cover of book
 

Manipulative Monkeys: The Capuchins of Lomas Barbudal
by Susan Perry
contributions by Joseph H Manson
Harvard University Press, 2011
Paper: 978-0-674-06038-8 | eISBN: 978-0-674-04204-9 | Cloth: 978-0-674-02664-3
Library of Congress Classification QL737.P925P47 2008
Dewey Decimal Classification 599.85

ABOUT THIS BOOK | TOC
ABOUT THIS BOOK
With their tonsured heads, white faces, and striking cowls, the monkeys might vaguely resemble the Capuchin monks for whom they were named. How they act is something else entirely. They climb onto each other's shoulders four deep to frighten enemies. They test friendship by sticking their fingers up one another's noses. They often nurse--but sometimes kill--each other's offspring. They use sex as a means of communicating. And they negotiate a remarkably intricate network of alliances, simian politics, and social intrigue. Not monkish, perhaps, but as we see in this downright ethnographic account of the capuchins of Lomas Barbudal, their world is as complex, ritualistic, and structured as any society.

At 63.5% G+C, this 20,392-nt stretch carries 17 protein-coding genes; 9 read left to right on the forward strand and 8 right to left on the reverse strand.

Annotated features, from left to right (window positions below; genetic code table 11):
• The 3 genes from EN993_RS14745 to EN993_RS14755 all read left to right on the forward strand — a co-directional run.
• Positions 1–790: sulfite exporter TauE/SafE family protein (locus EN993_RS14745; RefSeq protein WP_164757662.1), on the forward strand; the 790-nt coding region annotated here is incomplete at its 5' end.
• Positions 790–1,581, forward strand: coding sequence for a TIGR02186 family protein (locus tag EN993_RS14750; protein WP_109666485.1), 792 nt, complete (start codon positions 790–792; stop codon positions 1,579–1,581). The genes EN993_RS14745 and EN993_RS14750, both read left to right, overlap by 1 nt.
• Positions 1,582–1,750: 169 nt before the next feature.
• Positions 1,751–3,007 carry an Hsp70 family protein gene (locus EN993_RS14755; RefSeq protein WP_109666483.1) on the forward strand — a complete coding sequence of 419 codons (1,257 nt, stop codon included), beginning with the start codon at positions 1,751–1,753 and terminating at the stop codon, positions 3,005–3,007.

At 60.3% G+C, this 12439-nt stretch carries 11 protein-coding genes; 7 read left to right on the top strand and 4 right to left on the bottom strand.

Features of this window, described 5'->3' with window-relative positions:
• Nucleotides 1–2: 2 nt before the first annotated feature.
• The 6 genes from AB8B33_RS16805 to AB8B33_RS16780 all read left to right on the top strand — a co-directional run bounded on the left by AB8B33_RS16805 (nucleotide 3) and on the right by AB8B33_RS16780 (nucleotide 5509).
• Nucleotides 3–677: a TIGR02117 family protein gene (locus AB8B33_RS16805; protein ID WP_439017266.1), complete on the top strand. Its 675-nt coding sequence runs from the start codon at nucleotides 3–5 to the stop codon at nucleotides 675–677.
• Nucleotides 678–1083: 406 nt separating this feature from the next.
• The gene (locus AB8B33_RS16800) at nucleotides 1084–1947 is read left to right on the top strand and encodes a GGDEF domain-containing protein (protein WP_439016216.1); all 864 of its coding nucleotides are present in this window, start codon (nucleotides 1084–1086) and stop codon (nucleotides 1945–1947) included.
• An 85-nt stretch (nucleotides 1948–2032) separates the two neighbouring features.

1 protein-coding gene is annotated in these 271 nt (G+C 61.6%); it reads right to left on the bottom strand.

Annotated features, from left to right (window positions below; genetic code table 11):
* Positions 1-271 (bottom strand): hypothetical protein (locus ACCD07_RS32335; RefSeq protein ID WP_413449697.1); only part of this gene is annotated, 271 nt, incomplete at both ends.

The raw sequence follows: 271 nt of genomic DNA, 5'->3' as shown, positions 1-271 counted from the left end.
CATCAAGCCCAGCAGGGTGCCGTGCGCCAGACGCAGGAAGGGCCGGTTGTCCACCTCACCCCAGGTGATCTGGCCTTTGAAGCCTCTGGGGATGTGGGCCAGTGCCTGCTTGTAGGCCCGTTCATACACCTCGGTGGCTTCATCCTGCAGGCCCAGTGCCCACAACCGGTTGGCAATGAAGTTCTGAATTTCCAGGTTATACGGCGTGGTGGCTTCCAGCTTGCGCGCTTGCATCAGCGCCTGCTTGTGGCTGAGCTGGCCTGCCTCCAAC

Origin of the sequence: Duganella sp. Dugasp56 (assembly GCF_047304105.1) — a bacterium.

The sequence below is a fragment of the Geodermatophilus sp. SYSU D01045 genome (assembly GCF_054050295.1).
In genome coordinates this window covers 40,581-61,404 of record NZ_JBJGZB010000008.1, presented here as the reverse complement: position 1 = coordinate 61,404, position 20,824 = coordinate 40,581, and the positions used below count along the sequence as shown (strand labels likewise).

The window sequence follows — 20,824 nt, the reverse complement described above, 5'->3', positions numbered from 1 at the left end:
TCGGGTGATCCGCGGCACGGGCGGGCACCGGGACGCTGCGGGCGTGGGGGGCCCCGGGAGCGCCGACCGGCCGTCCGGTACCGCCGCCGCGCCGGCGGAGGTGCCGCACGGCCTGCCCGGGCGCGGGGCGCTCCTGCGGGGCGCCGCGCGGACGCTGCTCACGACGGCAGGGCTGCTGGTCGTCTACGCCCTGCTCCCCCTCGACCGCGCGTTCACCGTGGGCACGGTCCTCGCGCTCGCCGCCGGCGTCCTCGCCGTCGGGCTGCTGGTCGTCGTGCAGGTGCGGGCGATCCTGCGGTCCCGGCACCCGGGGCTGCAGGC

Manipulative Monkeys takes us into a Costa Rican forest teeming with simian drama, where since 1990 primatologists Susan Perry and Joseph H. Manson have followed the lives of four generations of capuchins. What the authors describe is behavior as entertaining--and occasionally as alarming--as it is recognizable: the competition and cooperation, the jockeying for position and status, the peaceful years under an alpha male devolving into bloody chaos, and the complex traditions passed from one generation to the next. Interspersed with their observations of the monkeys' lives are the authors' colorful tales of the challenges of tropical fieldwork--a mixture so rich that by the book's end we know what it is to be a wild capuchin monkey or a field primatologist. And we are left with a clear sense of the importance of these endangered monkeys for understanding human behavioral evolution.

See other books on: Behavior | Capuchins | Costa Rica | Primates | Primatology
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